My brother John died a few years ago. He was…what? Fifty-one? Fifty-two? Not much older than I am now. His death was sudden, but not unexpected. He probably could have lived many years more, but who knows? It wasn’t the worst way to go—he died in his sleep. But he was alone, as he had been for years, adrift in the dark alone, surrounded by people who loved him.
Socrates is praised as a man who faced death calmly, uncompromised, living his path to the end. But Socrates was convinced that after death he would go to a better world and discuss philosophy with the wise (maybe just poking at them until they broke down.) What Socrates called “death” was just a doorway into another life, much like the one already lived, only better.
And I’m pretty sure that’s bullshit.
There are people who are at this moment planning to blow themselves up along with the greatest number of strangers possible. There are people who have sent their children out with high explosives strapped around their frail torsos.
Can you imagine? Can you imagine?
But these people believe that at the moment of death they and their disintegrated children will enter Paradise, and all their troubles and pain will be paid. So that’s why they can do these terrible, terrible things. They’re not evil. They’re just catastrophically wrong.
We don’t live in that kind of universe. And their children are just dead and gone.
This is a major bummer. And it ‘s quite possible to weave a misguided, nihilistic, narcissistic philosophy from the stark truth, proven by modern science and supported by close subjective observation, that there is no eternal soul, no life after death, and nowhere over the rainbow. And wise people, knowing this, have quite rightly mourned the death of religious tradition and its consolation.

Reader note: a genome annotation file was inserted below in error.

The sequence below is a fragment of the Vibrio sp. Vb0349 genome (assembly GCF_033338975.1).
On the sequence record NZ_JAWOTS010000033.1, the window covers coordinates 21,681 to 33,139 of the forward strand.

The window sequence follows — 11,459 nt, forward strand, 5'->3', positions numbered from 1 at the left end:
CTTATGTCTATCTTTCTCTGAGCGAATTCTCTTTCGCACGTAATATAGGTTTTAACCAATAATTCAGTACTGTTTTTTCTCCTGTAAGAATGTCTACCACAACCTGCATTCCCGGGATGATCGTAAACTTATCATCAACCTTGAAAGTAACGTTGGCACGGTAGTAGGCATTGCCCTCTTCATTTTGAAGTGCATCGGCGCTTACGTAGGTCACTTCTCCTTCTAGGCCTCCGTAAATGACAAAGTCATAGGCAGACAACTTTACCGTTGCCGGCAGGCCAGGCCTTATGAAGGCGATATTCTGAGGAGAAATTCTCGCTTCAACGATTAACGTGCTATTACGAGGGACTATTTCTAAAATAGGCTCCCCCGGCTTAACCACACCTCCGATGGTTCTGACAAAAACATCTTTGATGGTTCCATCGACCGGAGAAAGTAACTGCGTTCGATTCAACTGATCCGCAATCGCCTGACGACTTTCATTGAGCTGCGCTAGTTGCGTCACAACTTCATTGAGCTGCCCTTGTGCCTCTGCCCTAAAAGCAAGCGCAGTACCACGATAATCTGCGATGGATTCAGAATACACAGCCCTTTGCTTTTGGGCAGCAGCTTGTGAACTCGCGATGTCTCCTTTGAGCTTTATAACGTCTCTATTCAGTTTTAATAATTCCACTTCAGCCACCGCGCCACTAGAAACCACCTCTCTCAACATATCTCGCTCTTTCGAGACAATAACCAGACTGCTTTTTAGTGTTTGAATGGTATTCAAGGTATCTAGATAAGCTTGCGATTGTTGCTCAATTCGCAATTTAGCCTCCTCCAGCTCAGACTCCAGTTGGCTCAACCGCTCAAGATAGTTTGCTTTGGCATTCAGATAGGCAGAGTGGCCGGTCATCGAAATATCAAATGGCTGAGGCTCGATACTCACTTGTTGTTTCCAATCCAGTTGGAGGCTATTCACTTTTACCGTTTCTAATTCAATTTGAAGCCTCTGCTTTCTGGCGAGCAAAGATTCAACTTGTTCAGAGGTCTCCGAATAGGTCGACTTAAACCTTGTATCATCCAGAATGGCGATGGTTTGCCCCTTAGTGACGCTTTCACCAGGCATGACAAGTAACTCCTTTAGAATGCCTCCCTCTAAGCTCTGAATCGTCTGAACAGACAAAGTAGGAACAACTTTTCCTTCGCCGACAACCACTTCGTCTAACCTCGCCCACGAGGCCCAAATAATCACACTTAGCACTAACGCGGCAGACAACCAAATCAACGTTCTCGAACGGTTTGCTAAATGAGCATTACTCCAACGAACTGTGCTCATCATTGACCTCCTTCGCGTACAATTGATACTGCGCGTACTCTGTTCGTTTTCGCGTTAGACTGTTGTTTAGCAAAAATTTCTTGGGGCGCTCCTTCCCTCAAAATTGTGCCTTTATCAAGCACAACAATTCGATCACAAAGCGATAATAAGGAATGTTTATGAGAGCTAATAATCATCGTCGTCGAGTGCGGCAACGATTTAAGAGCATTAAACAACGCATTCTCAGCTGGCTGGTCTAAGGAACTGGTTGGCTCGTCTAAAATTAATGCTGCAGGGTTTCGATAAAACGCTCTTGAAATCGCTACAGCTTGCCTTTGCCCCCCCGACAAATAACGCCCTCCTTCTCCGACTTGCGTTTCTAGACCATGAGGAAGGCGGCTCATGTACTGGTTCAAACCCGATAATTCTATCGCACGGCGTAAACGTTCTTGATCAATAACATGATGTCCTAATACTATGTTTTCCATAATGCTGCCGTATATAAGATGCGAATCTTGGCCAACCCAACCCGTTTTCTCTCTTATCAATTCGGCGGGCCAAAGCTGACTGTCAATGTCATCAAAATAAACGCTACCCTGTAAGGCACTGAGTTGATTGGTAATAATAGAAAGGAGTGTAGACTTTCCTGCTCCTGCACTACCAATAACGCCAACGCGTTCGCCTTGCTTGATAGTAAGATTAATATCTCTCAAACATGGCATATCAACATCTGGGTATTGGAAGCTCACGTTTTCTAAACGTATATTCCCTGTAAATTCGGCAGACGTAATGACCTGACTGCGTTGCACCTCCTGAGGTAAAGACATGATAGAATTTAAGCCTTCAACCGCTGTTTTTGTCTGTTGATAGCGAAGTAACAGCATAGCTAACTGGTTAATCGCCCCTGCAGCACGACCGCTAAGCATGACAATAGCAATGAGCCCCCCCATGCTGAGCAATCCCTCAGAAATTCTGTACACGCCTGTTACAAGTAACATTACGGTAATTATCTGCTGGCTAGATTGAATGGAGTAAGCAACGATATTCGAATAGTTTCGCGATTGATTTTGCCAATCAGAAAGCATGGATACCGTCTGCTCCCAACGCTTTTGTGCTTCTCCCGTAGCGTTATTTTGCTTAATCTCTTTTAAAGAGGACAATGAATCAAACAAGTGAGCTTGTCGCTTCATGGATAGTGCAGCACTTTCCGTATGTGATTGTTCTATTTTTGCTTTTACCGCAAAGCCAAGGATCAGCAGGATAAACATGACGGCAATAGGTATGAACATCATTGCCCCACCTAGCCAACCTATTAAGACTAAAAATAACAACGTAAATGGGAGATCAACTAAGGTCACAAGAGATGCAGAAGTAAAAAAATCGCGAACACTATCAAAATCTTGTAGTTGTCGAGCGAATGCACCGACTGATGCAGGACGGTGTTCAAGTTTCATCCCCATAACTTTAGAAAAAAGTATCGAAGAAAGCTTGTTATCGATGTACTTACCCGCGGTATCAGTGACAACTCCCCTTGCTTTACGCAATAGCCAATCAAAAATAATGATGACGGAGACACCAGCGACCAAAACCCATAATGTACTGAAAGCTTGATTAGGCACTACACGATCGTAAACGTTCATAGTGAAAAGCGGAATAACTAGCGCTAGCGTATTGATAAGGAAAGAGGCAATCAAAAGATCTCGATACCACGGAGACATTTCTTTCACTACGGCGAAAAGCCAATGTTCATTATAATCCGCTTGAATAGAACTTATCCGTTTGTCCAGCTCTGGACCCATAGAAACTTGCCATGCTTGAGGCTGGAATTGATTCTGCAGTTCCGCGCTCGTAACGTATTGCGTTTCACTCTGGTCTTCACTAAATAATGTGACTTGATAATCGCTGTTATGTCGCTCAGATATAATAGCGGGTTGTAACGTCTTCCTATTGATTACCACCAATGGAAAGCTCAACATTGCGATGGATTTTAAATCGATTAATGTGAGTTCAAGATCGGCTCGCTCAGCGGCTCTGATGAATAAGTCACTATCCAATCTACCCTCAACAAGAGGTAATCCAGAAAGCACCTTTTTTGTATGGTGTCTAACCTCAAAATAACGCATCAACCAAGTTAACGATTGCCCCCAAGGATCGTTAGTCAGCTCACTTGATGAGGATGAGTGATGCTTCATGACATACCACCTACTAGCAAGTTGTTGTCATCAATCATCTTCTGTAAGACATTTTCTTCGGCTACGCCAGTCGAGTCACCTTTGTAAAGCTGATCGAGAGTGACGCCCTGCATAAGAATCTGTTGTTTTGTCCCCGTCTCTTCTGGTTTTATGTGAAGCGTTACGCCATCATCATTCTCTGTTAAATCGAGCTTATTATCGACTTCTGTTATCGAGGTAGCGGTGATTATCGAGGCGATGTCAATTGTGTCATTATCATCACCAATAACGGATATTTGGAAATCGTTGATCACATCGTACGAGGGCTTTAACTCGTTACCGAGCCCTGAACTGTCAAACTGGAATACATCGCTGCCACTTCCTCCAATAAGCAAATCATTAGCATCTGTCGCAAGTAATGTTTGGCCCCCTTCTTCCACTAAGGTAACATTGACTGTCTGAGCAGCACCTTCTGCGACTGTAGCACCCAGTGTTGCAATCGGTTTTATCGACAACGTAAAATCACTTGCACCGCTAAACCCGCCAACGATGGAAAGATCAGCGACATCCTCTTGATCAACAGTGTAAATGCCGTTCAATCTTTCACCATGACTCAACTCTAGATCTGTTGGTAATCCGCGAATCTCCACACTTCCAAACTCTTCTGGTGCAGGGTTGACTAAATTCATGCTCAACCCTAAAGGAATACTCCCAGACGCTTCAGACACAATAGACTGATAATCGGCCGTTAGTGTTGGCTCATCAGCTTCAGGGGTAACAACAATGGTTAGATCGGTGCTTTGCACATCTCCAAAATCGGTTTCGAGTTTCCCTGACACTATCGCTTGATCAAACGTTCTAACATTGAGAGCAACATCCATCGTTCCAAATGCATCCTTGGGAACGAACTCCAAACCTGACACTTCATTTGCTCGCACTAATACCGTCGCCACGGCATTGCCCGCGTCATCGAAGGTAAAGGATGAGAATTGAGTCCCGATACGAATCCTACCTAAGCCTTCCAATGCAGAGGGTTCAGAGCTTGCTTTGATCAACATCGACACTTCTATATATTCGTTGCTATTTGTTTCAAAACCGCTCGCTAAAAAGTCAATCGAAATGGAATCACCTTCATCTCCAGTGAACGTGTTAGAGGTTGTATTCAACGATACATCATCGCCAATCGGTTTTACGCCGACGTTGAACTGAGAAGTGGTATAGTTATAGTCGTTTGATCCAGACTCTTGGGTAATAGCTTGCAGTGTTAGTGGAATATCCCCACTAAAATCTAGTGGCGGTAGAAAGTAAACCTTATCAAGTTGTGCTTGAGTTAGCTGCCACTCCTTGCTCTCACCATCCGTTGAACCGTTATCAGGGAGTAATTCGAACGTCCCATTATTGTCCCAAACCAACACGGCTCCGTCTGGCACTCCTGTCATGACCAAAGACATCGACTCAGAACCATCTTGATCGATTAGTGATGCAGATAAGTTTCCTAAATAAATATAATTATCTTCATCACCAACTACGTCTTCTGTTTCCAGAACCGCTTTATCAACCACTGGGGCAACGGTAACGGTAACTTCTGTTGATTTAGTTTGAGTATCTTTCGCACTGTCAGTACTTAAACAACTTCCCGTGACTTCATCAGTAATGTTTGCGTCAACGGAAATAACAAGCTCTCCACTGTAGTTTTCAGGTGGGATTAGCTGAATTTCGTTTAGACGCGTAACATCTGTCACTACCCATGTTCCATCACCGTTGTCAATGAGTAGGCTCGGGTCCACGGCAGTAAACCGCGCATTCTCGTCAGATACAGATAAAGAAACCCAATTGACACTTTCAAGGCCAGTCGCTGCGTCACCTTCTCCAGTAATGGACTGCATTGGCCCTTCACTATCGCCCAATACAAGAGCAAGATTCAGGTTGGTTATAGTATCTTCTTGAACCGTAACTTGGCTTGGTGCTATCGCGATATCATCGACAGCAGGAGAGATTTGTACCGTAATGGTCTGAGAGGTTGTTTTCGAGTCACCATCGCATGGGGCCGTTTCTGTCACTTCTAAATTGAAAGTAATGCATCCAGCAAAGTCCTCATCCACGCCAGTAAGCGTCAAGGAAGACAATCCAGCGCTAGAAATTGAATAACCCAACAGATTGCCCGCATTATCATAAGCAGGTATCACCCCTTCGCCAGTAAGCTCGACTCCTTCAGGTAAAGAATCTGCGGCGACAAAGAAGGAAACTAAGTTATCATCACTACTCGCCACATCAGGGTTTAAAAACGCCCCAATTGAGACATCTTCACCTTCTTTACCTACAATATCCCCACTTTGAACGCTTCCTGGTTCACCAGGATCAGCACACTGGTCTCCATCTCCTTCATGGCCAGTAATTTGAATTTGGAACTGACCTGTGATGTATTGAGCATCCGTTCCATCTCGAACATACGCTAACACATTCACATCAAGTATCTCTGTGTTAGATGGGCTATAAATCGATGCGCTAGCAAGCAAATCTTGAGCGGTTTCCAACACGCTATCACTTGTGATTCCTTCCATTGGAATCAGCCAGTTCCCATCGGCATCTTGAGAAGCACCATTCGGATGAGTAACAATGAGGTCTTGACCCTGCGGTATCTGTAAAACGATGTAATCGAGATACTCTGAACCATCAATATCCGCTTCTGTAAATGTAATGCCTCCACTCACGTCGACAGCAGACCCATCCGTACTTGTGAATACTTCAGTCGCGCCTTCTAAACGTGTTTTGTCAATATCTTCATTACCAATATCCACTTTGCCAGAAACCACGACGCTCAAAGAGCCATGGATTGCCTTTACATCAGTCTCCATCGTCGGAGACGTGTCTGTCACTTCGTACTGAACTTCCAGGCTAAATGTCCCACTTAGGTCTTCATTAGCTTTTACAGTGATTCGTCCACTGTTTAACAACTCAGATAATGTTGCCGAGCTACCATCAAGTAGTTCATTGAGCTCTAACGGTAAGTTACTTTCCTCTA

Those poor people…who wants to strip from them the idea that their babies are in Paradise, safe at last, safe at last? Who could bear the alternative?
Living to beat death is a fool’s game, because death will surely win. Unless winning is not the point. One could live, or play, as if it were possible to win—but can one really believe this? That one could triumph over death, forever?
Millions of Christians and Muslims profess this every day, but I’m not sure how hard they think about it.
Still, even though the game is not winnable, perhaps we need not abandon our side. Perhaps we can spend a little time thinking about a well-played loss.
Knowing we will lose, perhaps the only success is to lose well, to lose beautifully. To lose with peace in our hearts, walking off the field. Unbowed.
All of this assumes that death is our opponent. Indeed, that there is a contest at all. Children play games without winners, children play without games. Children just play, if you let them. And it seems to me that in very small children play is inseparable from love. They don’t have a strong distinction between Self and Other. And when this distinction is gone everything is awareness, everything is love.
To rest in the world, just as it is, to accept it, unconditionally, with a light heart. Without grasping. To play, without keeping score.
I’m never going to lie to my babies. I’m going to give them the gift that I was given: the gift of knowledge, the consolation of truth. That we are not separate, not alone. Not One, but not Two. There is so Self, no Other. There is no In or Outside.
There is no separate soul, trapped and alone, desperate for union. Peace is right here, right in front of us. Within us, everywhere.
The gates to the Deathless are open. Stop for a moment, and breathe. Step through.